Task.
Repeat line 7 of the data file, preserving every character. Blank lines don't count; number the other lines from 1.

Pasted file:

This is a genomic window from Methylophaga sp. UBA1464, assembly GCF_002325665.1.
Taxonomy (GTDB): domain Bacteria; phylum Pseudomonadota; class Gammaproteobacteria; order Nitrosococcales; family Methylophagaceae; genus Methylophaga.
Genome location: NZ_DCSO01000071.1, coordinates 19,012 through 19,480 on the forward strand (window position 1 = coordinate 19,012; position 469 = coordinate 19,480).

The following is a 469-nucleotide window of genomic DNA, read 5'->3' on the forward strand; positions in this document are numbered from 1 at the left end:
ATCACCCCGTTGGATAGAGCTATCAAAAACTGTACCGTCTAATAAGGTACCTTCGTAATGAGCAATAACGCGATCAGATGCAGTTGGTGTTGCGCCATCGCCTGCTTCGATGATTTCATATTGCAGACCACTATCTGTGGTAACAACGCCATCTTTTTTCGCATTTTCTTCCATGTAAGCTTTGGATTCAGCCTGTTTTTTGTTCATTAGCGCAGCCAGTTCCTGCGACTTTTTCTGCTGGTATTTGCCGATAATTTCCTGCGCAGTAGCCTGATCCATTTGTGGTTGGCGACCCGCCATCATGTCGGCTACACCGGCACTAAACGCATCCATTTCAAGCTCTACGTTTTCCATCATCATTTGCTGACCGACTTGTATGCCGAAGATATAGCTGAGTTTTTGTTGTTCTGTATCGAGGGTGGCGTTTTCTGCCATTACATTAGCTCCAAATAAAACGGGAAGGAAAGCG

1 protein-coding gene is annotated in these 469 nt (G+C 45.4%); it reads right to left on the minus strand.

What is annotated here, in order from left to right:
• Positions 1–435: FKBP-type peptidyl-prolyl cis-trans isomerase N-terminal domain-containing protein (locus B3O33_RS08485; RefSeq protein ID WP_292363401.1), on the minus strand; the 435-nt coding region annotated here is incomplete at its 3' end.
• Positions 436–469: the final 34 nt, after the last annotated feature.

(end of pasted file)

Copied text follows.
What is annotated here, in order from left to right: